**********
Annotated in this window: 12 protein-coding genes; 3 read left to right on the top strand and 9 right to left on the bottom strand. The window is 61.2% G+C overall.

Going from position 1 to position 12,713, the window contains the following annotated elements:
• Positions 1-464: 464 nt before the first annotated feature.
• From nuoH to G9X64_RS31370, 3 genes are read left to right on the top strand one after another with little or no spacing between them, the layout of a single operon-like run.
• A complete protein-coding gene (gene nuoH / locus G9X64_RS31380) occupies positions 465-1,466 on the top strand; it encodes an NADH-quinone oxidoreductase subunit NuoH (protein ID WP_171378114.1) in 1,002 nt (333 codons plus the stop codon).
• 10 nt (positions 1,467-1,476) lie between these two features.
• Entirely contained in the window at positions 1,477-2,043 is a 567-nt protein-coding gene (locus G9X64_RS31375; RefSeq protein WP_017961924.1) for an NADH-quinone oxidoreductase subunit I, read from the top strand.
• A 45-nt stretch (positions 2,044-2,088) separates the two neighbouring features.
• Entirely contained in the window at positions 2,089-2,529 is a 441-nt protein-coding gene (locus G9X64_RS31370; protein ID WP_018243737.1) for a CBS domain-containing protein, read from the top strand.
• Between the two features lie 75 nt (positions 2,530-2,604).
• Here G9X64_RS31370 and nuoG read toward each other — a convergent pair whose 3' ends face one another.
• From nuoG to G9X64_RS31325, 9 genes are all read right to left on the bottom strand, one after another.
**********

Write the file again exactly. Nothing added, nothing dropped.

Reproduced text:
Annotated in this window: 12 protein-coding genes; 3 read left to right on the top strand and 9 right to left on the bottom strand. The window is 61.2% G+C overall.

Going from position 1 to position 12,713, the window contains the following annotated elements:
• Positions 1-464: 464 nt before the first annotated feature.
• From nuoH to G9X64_RS31370, 3 genes are read left to right on the top strand one after another with little or no spacing between them, the layout of a single operon-like run.
• A complete protein-coding gene (gene nuoH / locus G9X64_RS31380) occupies positions 465-1,466 on the top strand; it encodes an NADH-quinone oxidoreductase subunit NuoH (protein ID WP_171378114.1) in 1,002 nt (333 codons plus the stop codon).
• 10 nt (positions 1,467-1,476) lie between these two features.
• Entirely contained in the window at positions 1,477-2,043 is a 567-nt protein-coding gene (locus G9X64_RS31375; RefSeq protein WP_017961924.1) for an NADH-quinone oxidoreductase subunit I, read from the top strand.
• A 45-nt stretch (positions 2,044-2,088) separates the two neighbouring features.
• Entirely contained in the window at positions 2,089-2,529 is a 441-nt protein-coding gene (locus G9X64_RS31370; protein ID WP_018243737.1) for a CBS domain-containing protein, read from the top strand.
• Between the two features lie 75 nt (positions 2,530-2,604).
• Here G9X64_RS31370 and nuoG read toward each other — a convergent pair whose 3' ends face one another.
• From nuoG to G9X64_RS31325, 9 genes are all read right to left on the bottom strand, one after another.